Archive for September 11, 2012

How the Investor Uses Other Peoples Money to Finance Community Solar

Community Solar ConceptThe next push in solar installations is the concept of community solar. This is a way that persons can participate in solar who do not want solar on their roof, or those who cannot afford to put solar on their roof, or live in apartment housing. In California Senate Bill 843 which would have created the opportunity for community solar was defeated. This bill would have made it possible for utility customers within the territories of PG&E, Southern California Edison, and San Diego Gas & Electric to purchase shares of power from these community-based facilities with medium-scale renewable energy systems (up to 20 MW).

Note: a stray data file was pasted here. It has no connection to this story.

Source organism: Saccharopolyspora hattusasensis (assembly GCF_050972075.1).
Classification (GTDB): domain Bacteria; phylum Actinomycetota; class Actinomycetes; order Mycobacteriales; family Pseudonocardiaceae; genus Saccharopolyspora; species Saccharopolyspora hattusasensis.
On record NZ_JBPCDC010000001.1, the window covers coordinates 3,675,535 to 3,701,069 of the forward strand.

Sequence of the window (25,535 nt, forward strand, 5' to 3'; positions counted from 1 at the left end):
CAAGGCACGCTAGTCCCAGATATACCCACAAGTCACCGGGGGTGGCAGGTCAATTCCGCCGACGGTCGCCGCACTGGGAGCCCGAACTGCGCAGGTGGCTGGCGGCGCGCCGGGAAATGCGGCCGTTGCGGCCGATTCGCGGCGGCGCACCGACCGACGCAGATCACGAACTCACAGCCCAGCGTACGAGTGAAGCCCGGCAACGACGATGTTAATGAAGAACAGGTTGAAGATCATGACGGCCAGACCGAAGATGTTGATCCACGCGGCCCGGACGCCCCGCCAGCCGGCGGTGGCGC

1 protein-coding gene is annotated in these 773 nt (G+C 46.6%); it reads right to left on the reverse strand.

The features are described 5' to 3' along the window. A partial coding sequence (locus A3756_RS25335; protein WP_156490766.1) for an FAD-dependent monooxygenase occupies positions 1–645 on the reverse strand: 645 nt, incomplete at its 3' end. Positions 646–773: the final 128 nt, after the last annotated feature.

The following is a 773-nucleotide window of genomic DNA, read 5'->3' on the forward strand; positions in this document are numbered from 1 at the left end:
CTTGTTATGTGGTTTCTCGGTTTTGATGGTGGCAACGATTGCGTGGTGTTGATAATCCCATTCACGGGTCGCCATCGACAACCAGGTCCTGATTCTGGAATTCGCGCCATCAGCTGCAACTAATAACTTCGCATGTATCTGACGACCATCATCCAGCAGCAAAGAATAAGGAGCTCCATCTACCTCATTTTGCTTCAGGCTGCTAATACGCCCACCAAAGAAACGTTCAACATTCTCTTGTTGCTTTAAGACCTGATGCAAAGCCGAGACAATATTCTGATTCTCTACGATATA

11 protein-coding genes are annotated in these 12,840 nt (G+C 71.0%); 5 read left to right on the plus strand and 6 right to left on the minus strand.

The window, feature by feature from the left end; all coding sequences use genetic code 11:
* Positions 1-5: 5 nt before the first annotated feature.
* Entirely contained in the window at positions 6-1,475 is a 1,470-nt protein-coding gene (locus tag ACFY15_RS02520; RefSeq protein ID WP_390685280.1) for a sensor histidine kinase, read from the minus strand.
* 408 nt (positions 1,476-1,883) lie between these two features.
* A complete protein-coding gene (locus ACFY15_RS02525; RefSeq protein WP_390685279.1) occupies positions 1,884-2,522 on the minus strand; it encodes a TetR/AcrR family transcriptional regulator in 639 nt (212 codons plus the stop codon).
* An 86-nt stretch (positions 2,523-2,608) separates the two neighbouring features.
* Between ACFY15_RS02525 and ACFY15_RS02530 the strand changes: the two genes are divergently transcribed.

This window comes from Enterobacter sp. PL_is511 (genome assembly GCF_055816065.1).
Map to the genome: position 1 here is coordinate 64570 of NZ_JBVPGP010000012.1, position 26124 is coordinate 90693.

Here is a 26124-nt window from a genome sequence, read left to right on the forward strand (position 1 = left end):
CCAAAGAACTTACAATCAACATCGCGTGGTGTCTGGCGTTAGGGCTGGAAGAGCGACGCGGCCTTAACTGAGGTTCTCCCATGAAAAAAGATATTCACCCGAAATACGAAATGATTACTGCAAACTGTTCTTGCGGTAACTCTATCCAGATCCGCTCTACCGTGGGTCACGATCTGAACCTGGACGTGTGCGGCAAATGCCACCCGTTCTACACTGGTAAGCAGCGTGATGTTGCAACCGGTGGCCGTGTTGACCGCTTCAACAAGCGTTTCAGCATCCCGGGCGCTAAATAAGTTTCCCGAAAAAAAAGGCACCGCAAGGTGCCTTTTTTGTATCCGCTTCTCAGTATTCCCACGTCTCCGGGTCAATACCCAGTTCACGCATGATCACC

Customers would sign contracts with the facility and pay a monthly fee for their share of electricity sent into the grid. These community energy facilities then report the customer’s percentage of the facility’s power to the respective utility. This amount of solar electricity would then be credited towards the the customer’s utility bill. This is how virtual net-metering would function with these community-based renewable energy facilities.

The renewable energy facilities’ economies of scale would have given way to a cheaper cost per kWh than standard residential systems- a savings that would keep the cost of electricity down for Californians who wish to utilize renewable energy through virtual net metering.

These small to mid-sized solar power plants could have been built at existing establishments such as schools or churches, reducing the need for large-scale solar power plants in the desert, which often pose environmental concern.